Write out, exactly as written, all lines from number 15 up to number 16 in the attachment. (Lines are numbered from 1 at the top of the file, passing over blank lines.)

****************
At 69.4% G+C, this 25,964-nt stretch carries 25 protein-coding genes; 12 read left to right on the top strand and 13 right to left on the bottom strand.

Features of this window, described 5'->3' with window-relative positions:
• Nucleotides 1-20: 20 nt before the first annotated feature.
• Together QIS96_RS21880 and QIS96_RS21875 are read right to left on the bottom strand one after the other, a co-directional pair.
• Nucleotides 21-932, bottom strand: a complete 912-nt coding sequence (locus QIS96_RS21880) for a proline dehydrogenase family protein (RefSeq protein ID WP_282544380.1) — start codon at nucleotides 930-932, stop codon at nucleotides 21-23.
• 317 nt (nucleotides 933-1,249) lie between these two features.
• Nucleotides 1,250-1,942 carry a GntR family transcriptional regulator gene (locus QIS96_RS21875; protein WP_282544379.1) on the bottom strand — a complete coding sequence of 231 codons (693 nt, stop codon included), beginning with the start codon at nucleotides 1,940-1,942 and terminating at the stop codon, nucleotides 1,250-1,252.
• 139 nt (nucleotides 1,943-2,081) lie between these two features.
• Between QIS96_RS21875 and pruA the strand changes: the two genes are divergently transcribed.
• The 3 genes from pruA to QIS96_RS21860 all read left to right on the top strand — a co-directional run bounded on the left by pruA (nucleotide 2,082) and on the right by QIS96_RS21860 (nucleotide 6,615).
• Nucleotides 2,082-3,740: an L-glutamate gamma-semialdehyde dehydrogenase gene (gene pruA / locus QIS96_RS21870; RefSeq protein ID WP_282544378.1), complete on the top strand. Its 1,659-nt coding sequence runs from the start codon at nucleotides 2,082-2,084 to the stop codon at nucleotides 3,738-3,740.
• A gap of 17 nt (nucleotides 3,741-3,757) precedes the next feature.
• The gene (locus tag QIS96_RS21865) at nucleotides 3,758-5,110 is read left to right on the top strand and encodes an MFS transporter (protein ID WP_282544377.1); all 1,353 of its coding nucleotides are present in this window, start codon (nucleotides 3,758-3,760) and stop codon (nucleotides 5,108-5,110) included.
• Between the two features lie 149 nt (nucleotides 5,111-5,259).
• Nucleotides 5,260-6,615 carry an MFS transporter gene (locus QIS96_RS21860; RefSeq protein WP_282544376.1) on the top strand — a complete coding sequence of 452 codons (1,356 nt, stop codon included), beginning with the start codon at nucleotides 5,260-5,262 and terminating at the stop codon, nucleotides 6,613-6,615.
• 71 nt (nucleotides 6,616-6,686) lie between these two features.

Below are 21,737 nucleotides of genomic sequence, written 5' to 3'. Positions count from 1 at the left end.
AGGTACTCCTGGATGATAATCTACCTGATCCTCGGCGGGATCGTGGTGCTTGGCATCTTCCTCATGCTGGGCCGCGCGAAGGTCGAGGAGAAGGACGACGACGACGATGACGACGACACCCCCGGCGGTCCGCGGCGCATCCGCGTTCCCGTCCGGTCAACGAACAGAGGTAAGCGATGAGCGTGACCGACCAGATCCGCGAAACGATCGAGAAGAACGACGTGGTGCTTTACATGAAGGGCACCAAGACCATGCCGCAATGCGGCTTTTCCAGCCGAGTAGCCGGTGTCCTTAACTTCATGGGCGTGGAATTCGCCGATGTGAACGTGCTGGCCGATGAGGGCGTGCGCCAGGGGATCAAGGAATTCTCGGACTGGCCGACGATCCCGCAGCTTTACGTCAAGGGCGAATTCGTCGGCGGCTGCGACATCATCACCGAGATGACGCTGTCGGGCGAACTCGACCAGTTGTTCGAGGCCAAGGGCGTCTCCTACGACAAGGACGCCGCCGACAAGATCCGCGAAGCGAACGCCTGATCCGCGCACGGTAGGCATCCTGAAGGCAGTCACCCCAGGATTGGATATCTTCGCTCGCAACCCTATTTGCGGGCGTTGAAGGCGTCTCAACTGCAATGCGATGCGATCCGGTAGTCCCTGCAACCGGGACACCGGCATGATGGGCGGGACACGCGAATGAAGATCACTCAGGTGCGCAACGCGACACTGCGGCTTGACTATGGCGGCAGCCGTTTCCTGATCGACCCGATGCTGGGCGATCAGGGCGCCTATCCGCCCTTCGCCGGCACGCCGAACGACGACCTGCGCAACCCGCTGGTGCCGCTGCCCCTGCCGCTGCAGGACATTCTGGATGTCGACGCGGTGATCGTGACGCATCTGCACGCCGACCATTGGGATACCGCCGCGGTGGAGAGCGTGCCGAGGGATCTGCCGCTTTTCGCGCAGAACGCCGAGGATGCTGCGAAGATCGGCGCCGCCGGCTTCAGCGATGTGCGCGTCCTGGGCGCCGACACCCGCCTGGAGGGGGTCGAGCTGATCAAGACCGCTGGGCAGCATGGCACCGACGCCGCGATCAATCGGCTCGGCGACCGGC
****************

• Nucleotides 5,260-6,615 carry an MFS transporter gene (locus QIS96_RS21860; RefSeq protein WP_282544376.1) on the top strand — a complete coding sequence of 452 codons (1,356 nt, stop codon included), beginning with the start codon at nucleotides 5,260-5,262 and terminating at the stop codon, nucleotides 6,613-6,615.
• 71 nt (nucleotides 6,616-6,686) lie between these two features.